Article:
New York City ground to a halt Monday as residents prepared for the worst of Hurricane Sandy. Both the New York Stock Exchange and the NASDAQ were closed, while Wall Street was deserted.
Private equity, despite fears of flooding and power outages, kept on working. KKR asked all of its employees based in New York City to stay home and work from there, a spokeswoman says in an email. “We are effectively closed but working remotely,” the spokeswoman says.
Nearly all NYC private equity firms polled by peHUB told their employees to work from home today and Tuesday. Some aren’t listening. CCMP Capital’s New York office is closed and staff was told to work remotely, a PE source says. “Some are there but the office is officially closed,” the person says.
The Carlyle Group is open, spokeswoman Elizabeth Gill says in an email. The firm’s Washington DC office follows the federal government closing guidelines. Employees can come in but they are told that their safety is paramount, Gill says. “New York employees are being advised to work from home,” she says in the email.
The worst of Hurricane Sandy had not yet hit New York City as of mid-afternoon Monday. The hurricane is packing 90-mile an hour winds and is expected to make landfall off of New Jersey later today. Sandy is expected to knock out power, flood streets and devastate homes along the East Coast. In preparation, New York City officials shut down the subway system Sunday evening. The Big Board and the NASDAQ are also closed.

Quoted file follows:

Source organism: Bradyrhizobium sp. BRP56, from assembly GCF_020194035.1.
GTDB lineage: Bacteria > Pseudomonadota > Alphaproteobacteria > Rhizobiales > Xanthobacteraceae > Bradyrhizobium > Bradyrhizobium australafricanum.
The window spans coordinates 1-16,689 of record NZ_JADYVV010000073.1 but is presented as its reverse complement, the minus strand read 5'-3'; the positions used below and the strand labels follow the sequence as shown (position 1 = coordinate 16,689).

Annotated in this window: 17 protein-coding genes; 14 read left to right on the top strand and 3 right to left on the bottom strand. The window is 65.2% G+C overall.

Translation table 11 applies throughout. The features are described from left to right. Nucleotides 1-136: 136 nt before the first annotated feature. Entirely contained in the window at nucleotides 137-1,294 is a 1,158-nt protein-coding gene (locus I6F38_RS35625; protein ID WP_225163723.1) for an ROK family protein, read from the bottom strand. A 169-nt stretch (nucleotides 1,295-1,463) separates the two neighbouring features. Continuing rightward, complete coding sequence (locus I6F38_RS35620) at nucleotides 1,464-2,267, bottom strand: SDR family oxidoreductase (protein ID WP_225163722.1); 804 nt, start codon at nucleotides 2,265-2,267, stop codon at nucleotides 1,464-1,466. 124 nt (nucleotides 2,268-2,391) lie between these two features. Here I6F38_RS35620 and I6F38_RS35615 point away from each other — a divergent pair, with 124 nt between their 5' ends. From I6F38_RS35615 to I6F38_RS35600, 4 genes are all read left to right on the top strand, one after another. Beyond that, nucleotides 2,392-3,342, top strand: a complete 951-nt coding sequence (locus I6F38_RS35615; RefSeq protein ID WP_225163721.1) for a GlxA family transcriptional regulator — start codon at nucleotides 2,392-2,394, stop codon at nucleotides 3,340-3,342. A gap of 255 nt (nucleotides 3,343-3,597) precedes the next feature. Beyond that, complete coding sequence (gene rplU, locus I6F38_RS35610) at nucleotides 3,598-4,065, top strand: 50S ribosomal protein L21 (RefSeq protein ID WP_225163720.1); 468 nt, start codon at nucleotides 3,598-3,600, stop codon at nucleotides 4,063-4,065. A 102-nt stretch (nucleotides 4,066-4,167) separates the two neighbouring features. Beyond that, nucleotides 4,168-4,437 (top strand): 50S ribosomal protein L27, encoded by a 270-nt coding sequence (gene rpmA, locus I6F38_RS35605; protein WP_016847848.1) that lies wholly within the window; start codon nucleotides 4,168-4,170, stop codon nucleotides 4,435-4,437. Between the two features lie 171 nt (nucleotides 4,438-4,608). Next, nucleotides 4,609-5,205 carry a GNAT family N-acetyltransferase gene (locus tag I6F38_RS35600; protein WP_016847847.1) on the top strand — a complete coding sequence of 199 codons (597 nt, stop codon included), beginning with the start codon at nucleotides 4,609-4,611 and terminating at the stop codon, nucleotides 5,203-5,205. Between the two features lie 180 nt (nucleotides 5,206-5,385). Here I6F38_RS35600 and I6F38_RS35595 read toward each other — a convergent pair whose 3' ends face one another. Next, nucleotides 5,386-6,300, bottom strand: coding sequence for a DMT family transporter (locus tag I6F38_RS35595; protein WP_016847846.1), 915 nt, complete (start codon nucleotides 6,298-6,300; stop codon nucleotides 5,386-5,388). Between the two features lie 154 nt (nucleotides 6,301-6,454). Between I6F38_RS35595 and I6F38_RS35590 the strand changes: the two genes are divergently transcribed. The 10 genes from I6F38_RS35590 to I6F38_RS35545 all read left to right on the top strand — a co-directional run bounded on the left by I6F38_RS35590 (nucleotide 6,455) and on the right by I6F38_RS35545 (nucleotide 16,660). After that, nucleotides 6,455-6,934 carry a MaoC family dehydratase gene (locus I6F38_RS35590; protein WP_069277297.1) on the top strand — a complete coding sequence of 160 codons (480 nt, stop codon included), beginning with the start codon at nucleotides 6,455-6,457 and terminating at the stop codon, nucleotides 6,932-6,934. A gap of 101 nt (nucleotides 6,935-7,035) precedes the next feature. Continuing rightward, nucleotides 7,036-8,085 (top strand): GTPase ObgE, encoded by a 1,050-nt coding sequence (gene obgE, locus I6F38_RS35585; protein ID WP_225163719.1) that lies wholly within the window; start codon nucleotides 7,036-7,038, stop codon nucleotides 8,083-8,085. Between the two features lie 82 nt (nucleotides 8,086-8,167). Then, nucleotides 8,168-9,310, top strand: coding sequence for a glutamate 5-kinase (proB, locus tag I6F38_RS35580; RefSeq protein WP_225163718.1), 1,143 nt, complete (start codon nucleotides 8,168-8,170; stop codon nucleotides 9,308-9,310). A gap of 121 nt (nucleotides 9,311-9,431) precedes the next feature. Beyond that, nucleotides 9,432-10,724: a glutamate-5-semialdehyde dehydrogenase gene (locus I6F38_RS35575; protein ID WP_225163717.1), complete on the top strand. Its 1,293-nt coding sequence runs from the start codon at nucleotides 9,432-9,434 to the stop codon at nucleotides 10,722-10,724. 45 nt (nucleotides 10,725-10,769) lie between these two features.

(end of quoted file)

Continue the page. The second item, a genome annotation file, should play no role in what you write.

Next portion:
One PE executive says its “difficult to do work in NYC today,” but his firm is working hard to make progress on deals. “We have several new things we are working on that involve companies beyond the East Coast,” the source says.
“It’s really business as usual, just no face-to-face meetings today or likely tomorrow,” another PE exec says.
Another PE exec in Boston says he had to cancel a board meeting in New York tonight. Business, however, continues. “The good news and the bad news is that with video cameras on our computers, email and phones, the show can continue to go on without much fanfare,” the source says.
“As long as the internet holds up, we’ll just VPN in and keep on going,” a different PE source says.
The storm is hitting some PE pros harder than others. One private equity executive says he had to evacuate his house and his firm, located in Connecticut, was closed.
Photo courtesy of REUTERS/Shannon Stapleton